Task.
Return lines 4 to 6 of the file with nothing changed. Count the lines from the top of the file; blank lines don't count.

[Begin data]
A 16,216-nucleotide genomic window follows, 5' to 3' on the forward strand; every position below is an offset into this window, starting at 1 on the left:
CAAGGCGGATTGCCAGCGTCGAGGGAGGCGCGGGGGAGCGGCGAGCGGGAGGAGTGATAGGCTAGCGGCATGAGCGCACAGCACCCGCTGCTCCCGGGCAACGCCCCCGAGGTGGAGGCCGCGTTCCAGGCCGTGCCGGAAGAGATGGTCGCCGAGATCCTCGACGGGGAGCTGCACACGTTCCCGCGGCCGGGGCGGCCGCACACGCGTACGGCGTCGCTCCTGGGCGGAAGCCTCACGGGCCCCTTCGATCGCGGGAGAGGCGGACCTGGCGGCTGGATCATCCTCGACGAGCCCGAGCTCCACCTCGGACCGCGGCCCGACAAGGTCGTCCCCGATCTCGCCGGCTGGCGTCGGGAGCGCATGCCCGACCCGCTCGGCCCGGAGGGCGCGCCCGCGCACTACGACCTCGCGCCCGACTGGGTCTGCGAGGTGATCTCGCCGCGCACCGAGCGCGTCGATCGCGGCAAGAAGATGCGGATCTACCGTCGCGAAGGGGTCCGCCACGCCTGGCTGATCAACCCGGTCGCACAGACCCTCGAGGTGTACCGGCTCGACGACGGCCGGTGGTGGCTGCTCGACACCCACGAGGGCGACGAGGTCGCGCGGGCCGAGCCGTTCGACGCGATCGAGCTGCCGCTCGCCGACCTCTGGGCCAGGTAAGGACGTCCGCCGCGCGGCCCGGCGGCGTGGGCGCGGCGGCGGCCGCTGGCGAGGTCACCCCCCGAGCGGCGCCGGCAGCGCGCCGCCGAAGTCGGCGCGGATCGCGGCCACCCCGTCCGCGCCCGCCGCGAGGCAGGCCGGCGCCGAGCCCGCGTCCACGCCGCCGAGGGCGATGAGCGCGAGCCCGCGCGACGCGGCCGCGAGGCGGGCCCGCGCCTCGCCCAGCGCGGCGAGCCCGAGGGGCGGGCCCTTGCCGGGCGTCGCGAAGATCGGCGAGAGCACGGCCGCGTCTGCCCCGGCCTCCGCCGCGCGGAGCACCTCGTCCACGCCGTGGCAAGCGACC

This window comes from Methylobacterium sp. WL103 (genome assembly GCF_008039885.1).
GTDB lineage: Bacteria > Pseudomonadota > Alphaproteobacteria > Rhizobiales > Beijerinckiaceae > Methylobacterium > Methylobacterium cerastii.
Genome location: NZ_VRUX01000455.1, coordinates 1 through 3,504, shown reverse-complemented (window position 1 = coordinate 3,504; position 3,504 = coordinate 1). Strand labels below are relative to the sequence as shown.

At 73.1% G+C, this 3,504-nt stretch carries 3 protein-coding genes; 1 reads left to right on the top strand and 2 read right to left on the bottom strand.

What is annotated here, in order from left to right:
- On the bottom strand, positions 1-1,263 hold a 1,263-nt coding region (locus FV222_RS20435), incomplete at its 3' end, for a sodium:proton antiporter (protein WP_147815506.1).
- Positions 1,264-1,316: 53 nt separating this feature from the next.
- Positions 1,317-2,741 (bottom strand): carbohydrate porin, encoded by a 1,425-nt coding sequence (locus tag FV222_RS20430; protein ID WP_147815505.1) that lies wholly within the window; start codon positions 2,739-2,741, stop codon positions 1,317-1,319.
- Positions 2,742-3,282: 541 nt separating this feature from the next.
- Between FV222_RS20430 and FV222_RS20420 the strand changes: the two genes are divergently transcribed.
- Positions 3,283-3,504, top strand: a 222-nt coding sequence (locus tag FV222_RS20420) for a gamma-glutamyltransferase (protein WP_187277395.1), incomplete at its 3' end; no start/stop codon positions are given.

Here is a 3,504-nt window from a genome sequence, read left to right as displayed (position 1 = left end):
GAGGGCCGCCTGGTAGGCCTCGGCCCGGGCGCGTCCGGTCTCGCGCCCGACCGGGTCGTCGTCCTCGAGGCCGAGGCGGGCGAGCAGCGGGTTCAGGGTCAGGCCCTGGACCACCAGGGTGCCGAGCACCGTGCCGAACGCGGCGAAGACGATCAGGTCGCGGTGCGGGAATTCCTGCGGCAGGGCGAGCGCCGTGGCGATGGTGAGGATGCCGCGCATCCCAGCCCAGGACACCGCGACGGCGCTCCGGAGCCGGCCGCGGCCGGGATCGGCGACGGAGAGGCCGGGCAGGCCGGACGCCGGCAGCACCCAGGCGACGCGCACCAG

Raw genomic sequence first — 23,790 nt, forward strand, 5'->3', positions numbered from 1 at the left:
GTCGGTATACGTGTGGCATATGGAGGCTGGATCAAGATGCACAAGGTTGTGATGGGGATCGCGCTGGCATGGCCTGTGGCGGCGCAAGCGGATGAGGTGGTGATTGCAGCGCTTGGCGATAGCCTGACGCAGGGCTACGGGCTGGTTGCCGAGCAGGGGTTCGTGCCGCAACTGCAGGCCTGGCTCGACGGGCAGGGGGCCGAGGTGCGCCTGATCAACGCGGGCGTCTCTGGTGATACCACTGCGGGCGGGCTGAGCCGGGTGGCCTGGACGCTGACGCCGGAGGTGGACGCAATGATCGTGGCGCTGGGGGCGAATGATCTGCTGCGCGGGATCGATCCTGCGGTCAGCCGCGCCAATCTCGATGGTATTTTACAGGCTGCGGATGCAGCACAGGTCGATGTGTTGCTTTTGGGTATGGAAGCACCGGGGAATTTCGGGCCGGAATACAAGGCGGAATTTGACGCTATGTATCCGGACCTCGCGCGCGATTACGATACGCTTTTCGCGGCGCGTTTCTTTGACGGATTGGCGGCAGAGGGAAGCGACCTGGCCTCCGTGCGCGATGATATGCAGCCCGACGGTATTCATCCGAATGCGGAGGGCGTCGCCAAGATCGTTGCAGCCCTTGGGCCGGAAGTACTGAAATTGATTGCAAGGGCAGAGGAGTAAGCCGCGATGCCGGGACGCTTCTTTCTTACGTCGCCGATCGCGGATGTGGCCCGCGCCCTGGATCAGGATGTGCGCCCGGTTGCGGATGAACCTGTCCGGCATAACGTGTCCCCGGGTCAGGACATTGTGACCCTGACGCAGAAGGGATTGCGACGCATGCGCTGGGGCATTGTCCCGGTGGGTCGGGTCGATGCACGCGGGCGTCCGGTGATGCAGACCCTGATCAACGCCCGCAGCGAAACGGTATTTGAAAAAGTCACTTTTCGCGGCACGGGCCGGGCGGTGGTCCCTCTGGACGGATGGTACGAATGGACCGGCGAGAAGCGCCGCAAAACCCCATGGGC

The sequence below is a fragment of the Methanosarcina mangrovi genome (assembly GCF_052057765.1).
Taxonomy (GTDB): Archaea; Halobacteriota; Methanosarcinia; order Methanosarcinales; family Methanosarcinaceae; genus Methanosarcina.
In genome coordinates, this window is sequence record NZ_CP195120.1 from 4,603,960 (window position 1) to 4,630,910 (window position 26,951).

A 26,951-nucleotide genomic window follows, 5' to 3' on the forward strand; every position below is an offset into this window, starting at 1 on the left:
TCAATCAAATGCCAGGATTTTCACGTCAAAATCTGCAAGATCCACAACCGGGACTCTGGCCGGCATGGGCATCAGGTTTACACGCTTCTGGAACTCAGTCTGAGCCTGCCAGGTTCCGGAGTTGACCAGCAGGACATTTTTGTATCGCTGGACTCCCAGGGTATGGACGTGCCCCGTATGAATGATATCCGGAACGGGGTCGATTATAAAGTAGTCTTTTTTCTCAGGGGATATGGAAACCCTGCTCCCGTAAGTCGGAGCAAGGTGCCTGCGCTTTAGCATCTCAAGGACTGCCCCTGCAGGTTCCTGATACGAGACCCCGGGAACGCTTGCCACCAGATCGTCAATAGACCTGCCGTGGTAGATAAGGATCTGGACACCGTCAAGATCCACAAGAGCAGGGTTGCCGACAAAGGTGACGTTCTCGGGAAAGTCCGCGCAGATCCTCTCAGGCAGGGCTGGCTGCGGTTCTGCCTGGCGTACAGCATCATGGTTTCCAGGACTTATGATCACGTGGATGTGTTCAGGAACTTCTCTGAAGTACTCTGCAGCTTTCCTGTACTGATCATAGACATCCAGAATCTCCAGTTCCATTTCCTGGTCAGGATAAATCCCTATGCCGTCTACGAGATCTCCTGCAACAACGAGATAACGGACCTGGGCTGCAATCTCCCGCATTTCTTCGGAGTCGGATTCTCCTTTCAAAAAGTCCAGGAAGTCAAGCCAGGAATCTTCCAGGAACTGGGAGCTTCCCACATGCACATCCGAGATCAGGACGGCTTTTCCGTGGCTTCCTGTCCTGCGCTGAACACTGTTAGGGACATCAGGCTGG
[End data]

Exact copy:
GTDB lineage: Bacteria > Pseudomonadota > Alphaproteobacteria > Rhizobiales > Beijerinckiaceae > Methylobacterium > Methylobacterium cerastii.
Genome location: NZ_VRUX01000455.1, coordinates 1 through 3,504, shown reverse-complemented (window position 1 = coordinate 3,504; position 3,504 = coordinate 1). Strand labels below are relative to the sequence as shown.

At 73.1% G+C, this 3,504-nt stretch carries 3 protein-coding genes; 1 reads left to right on the top strand and 2 read right to left on the bottom strand.